Hasegawa's 1/32 scale
by Matt Odom
Republic P-47D Thunderbolt "Bubbletop"
Hasegawa's 1/32 scale P-47D Thunderbolt is available online from Squadron.com
About three months ago or so I was bored, stuck in that rut in which us modelers often find ourselves. Devoid of any inspiration and lacking in ambition, I decided to go through ‘the stash’, hoping to find something that would light my fire. What I found was Hasegawa’s 1/32nd scale Thunderbolt.
It was a project I had started some time earlier but had been put away during a move. It was perfect for what I needed – it had already been started and was to the point that it was time to glue wings to fuselage and start applying paint.
This project started in large part due to the HyperScale community and even more so due to Mr. Brett Green himself.
I have recently discovered the joy that is Osprey’s modeling series. Specifically, I have found that no matter what the subject of their latest modeling book, that they’re so fully loaded with tips and techniques as unique and individual as the authors themselves that I purchased Osprey’s Modelling the P-47 Thunderbolt by Brett Green despite having no real desire to ever build the subject of the title.
Having never been a particular fan of the P-47 I never expected to build one, but one day I discovered an old friend in the form of an aftermarket set of decals. The LSP decal range released markings for Hasegawa’s then new P-47D, specifically for machine 226641 – Hairless Joe. Having fond memories of building the old Monogram “High-tech” kit as a kid in the same markings, I couldn’t resist. I purchased the decals and the model and without further ado set up the following parameters for the build:
I was going to use as many new techniques and I could think of
It was to be an ‘out of the box’ build (Yeah, because that always happens right?)
It was to be a quick, fun, stress-free build to get me back on track (both when the project was started, and when it was resumed.)
Well we all know what they say about the best intentions. After pulling the kit back out of the box I decided the large 32nd scale cockpit was far too spartan without harnesses – you can see where this is going already can’t you? – Naturally a quick visit to the Spruebrothers web store solved this problem.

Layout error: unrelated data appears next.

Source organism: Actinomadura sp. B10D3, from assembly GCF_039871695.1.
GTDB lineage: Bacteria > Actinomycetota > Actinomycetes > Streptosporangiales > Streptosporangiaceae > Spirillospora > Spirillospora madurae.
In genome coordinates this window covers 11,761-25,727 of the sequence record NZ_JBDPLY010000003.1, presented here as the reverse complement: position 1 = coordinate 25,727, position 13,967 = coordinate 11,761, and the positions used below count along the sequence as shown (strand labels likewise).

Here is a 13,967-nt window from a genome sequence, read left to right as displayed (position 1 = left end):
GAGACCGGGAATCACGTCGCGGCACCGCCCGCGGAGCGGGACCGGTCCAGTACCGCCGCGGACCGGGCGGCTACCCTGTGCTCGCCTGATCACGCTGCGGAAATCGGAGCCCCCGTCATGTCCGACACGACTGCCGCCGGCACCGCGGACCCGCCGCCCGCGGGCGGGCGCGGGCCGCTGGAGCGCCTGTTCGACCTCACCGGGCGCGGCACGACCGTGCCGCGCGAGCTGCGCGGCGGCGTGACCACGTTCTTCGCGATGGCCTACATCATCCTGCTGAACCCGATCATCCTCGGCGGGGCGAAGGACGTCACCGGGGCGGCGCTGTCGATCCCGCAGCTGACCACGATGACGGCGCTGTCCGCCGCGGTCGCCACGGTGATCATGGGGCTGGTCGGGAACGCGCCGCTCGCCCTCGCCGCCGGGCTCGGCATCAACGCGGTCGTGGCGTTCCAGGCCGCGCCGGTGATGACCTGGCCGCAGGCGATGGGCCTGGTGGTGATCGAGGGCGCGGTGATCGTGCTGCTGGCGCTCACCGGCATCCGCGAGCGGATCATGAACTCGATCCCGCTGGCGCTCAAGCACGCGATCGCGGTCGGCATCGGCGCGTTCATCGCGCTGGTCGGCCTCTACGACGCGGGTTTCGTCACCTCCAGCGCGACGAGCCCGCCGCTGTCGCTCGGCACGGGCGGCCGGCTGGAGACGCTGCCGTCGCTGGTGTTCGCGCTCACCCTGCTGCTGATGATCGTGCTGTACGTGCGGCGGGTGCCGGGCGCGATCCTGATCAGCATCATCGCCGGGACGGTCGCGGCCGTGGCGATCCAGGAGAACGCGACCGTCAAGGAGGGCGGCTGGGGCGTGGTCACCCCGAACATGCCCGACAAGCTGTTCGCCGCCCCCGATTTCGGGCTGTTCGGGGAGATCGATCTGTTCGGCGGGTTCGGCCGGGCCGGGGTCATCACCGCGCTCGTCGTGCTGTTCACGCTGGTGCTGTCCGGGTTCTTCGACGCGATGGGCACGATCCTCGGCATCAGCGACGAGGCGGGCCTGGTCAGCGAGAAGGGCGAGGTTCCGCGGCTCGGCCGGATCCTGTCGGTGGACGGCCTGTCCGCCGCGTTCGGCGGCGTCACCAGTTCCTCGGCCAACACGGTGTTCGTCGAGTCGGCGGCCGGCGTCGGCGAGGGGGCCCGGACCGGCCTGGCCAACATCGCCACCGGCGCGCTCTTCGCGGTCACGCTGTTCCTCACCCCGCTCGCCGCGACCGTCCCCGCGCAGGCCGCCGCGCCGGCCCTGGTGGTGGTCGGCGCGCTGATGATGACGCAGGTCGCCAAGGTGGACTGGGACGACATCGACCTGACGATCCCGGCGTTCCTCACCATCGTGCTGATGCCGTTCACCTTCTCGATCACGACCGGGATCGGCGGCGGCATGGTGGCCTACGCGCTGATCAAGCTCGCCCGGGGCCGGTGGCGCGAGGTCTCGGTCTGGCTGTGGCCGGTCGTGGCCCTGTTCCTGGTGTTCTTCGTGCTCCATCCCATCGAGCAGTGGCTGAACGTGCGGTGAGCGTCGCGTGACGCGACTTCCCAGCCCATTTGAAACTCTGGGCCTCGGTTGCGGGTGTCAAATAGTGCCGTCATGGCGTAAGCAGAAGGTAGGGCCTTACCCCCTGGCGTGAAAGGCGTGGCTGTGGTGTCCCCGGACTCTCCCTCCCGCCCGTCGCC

While I was there I somehow found a set of Quickboost gun barrels added to my cart as well.
Having decided that these were acceptable detours from my original route, I quickly got to work gluing and sanding. Now I don’t know who designed the four-piece cowl for this kit, but I do know that I don’t like them very much. I was never able to get mine to fit properly (and expecting a hassle from the start I was extra careful during assembly) I ended up sawing off and relocating the engine mount – otherwise I had almost 1/8” step at the bottom.
Thinking things were going well from that point on I got down to paint.
The camouflage was sprayed freehand using Model Master enamels shot through my new Iwata CM-C plus airbrush. The paint was sealed in my usual fashion with Future and it was suddenly time for decals.
Then disaster struck.
The waterslide decals from the kit, which I was required to use, bled with the application of solvaset, leaving white circles devoid of ink on all the national insignia.
The waterslide decals from the aftermarket set disintegrated upon contact with water
And because wonderful things come in threes, the dry transfer decals from Hobby decal (which were AMAZING I might add) lifted the paint in a few areas, leaving the paint on the back of the dry transfer sheet as opposed to the dry transfer on the model. This could’ve been my fault, as I’ve never used dry transfers before – like I said I am still very, very impressed with the product.
So after several emergency emails to Mal Mayfield of Miracle Masks he was kind enough to make me up a set of code letters last minute and I had them in days – amazing service and an excellent product to match.
So all in all, what started out as an ‘out of the box’ build with the goal of being a quick stress-free project turned into a nightmare, but staying true to my original intent I tried many new things – all of which I learned from Brett Green’s book and from the forums here at HyperScale. End of the day I truly believe I’m a better modeler for it.
In closing it occurs to me that I’m sure people will take issue with how I’ve painted Hairless Joe, for such a famous marking with a relatively large number of photos available, it is still a hotly contested topic. Here are the decisions to which I came with the help of the 56th Fighter Group website:
The aircraft is painted as the ‘late’ version of Hairless Joe. The port wing is thought to have been replaced and repainted, but is devoid of invasion stripes. The port undercarriage door is natural metal and the wheel hub is gray – not red to match the starboard. The starboard gear door is the underside colour and the invasion stripes do no extend across it. The bomb pylons ARE painted, but heavily chipped front and back. The original camouflage was applied with the canopy closed, resulting in a masked natural metal silhouette on both sides of the cockpit however the overspray was cleaned off the canopy frame at some point in the airframes lifetime, returning it to a natural metal finish.
Photos by Ryan Cannon
Model and Text Copyright © 2010 by Matt Odom
Images of completed model Copyright © 2010 by Ryan Cannon
Page Created 31 August, 2010
1 September, 2010
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